Ed Sheeran may have spent his Sunday night headlining Glastonbury’s Pyramid Stage and closing the festival with an incredible 90-minute acoustic set, but he spent his Monday morning schooling critics on how his live show actually works.
Last night’s headline slot came six years after the singer first performed at the festival to “about 500 people,” and he spent the majority of his time on stage performing alone with just an acoustic guitar and a loop pedal to back up his vocals and chords.
Unfortunately, it looks like some people mistook the loop pedal for a backing track, so Sheeran turned to Twitter to defend his performance.
“Never thought I’d have to explain it, but everything I do in my live show is live, it’s a loop station, not a backing track,” he wrote. “Please google.”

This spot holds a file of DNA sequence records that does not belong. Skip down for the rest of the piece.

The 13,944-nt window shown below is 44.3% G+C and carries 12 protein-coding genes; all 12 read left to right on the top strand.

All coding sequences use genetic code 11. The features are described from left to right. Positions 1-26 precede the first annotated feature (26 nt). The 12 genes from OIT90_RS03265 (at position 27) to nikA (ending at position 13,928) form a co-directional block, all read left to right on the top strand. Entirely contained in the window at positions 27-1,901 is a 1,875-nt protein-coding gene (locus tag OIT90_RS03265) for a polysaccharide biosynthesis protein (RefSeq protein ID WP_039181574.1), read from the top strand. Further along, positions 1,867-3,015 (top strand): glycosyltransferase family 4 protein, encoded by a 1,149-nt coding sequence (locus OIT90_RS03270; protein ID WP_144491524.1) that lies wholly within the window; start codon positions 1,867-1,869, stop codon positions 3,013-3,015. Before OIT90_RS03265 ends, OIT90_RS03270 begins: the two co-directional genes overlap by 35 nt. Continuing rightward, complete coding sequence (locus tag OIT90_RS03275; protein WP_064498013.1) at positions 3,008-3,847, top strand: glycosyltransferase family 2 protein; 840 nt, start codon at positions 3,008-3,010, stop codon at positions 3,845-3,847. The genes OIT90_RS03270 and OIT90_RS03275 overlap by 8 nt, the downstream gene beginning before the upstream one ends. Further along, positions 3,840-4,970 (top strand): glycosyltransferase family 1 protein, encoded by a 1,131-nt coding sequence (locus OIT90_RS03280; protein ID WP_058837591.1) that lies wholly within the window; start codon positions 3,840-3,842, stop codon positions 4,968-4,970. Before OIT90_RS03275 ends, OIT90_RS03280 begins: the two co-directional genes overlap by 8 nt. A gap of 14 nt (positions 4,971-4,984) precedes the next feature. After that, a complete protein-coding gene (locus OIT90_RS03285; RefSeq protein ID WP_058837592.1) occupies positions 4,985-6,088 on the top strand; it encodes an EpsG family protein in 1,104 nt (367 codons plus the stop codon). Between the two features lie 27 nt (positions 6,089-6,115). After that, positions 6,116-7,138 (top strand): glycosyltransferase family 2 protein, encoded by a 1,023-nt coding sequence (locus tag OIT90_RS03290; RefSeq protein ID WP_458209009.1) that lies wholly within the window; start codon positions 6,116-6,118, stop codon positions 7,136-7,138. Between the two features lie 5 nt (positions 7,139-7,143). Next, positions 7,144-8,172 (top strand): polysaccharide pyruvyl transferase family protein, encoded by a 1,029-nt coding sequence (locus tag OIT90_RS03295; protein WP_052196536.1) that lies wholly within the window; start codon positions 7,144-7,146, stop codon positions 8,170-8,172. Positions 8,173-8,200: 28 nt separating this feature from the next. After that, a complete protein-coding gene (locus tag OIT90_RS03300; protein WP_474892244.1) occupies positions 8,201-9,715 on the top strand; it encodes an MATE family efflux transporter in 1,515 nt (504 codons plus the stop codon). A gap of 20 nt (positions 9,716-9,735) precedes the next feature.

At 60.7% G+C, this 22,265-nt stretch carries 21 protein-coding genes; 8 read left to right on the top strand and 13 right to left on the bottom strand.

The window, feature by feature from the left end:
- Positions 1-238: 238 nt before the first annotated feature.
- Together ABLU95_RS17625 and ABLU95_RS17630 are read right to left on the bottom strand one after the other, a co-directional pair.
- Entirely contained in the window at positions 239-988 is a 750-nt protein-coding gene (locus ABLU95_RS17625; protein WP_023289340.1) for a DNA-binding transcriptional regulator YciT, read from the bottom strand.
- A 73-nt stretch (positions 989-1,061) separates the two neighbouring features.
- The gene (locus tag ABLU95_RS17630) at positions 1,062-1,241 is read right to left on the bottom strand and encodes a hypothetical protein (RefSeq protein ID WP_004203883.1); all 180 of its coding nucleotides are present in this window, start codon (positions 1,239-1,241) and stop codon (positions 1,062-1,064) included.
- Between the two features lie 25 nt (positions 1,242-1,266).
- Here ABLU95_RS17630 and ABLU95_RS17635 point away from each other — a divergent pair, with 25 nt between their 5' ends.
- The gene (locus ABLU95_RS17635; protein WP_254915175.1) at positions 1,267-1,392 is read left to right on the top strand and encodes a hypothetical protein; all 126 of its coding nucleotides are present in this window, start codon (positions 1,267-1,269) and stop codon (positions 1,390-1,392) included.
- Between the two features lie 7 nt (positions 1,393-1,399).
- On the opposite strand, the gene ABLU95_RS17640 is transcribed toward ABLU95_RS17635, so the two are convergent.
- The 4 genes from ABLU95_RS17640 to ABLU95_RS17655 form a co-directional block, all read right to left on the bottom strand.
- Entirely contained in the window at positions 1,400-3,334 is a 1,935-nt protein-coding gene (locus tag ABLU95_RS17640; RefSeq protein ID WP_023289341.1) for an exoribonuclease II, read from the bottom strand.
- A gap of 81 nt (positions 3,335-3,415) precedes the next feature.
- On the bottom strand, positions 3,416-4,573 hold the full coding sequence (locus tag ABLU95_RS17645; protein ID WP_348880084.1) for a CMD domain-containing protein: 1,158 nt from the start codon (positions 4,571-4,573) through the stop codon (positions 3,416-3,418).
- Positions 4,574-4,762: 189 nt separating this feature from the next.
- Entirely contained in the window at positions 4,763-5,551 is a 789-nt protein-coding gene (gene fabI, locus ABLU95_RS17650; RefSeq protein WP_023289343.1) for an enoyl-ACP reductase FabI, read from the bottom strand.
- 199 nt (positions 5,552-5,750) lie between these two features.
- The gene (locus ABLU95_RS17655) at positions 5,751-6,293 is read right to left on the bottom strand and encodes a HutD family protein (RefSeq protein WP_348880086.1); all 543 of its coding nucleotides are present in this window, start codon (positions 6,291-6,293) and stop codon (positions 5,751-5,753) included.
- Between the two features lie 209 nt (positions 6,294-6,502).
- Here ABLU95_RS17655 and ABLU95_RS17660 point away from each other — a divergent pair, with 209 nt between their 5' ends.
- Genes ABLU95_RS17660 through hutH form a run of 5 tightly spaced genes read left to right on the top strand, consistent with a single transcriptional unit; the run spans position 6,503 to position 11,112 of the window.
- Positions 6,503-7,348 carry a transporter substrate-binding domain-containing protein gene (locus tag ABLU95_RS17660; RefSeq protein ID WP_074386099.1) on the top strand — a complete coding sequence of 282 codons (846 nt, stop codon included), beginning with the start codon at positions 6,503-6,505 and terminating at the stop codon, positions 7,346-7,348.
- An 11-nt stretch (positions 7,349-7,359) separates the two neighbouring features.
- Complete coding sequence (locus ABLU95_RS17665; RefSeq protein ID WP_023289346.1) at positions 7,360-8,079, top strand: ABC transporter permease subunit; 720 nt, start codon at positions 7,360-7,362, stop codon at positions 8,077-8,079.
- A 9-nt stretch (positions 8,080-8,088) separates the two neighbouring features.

He then quickly followed with: “Anyway, great night, great atmosphere, family, friends, fun. Love you all.”
For those who don’t fancy Googling, here’s the deal: a guitar loop pedal records passages played on an instrument and plays them back in a repeating loop, which can then be mixed and layered with other loops to create complex harmonies and rhythms.
So Ed wasn’t performing with a backing track, he was creating all the music you heard as he went. Now it’s even more impressive, right?
Seriously, just watch him build up ‘Shape of You’ during his performance and you’ll never doubt he performs live again.
Source: Cosmopolitan / Digital Spy
Inset Image: Billboard
Featured Image: Billboard